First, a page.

The original definition came from the federal Homestead Act of 1862. Specifically it applied to large areas of unsettled land, usually about 160 acres in the western states, which could be granted to any US citizen who lived and farmed that land for at least five acres. Today the definition is broad and encompasses a house, some outbuildings and people to live and work there. Usually, homesteader is applied to those who live in rural residences but the term "urban homesteader" has gained popularity. Think of those folks who raise veggies and bees on New York city rooftops.

The almighty Wikipedia further defines it as a lifestyle of self-sufficiency which includes food preservation, sustainable agriculture. and small scale production of salable goods like textiles or crafts. They also state that homesteading is more than just rural village or commune living in that most homesteads are isolated.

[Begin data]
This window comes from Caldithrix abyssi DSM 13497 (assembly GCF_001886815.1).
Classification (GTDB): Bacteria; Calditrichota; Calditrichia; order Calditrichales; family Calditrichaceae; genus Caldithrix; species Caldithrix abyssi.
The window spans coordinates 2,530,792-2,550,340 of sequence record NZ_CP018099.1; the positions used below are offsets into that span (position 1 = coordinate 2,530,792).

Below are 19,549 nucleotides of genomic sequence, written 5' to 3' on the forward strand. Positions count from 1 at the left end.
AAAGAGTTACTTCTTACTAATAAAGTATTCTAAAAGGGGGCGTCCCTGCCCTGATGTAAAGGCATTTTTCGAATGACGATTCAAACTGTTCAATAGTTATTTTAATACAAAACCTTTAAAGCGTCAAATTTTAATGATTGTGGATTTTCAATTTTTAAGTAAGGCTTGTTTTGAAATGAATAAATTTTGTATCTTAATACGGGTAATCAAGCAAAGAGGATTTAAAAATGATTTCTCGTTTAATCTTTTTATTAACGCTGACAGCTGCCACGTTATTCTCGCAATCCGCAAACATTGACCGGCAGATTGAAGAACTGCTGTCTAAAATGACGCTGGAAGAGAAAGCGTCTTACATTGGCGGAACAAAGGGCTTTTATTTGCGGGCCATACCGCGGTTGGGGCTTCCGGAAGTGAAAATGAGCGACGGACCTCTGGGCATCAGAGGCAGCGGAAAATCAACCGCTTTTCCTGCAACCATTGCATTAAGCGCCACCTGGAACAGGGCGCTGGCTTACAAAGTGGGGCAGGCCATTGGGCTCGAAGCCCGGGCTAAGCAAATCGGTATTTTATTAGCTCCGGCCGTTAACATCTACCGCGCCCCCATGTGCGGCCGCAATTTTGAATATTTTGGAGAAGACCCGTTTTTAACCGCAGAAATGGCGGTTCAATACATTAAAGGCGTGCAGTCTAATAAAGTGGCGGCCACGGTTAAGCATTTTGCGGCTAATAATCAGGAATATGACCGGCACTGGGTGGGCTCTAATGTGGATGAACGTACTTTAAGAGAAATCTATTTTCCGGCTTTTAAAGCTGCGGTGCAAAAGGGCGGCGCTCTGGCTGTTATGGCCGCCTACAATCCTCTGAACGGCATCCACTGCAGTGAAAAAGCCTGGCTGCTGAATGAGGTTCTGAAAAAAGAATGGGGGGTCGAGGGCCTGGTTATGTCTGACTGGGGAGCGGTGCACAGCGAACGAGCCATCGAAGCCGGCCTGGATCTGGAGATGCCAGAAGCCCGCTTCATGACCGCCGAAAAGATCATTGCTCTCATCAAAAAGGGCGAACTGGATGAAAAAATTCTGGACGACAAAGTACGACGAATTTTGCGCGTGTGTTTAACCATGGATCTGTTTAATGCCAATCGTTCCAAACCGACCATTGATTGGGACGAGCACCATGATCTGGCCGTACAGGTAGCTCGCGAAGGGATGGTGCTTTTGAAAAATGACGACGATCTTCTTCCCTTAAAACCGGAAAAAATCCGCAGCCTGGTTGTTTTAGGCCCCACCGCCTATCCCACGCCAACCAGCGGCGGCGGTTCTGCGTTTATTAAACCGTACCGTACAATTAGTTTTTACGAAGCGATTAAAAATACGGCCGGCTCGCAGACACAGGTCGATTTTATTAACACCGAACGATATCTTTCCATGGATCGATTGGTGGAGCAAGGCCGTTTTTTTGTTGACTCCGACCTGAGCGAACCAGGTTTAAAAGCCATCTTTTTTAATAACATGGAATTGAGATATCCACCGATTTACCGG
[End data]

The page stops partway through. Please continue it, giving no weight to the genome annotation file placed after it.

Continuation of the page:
Our unconventional homestead above surrounded on four sides by conventional fields
New barn is the silver building in the middle
With all that said, here is what homesteading is to Keith and I. Simply, it just means raising, growing, cooking, preserving, recycling, reinventing, reusing as much as we can while spending as little as we can. We work extremely hard here at home so we don't have to work so hard away from home in order to enjoy our home. 

I understand, that's a bit convoluted, especially in light of the fact that Keith has a full time off farm job. In fact, since we started this whole self-sufficient hippie homesteader thing just four years ago, it's unlikely we'll ever be totally self-sufficient by the time we die. But each year we get a bit closer. Our plan is for Keith and I both to be home full time. 

Lets talk specifics about our self proclaimed homesteader label.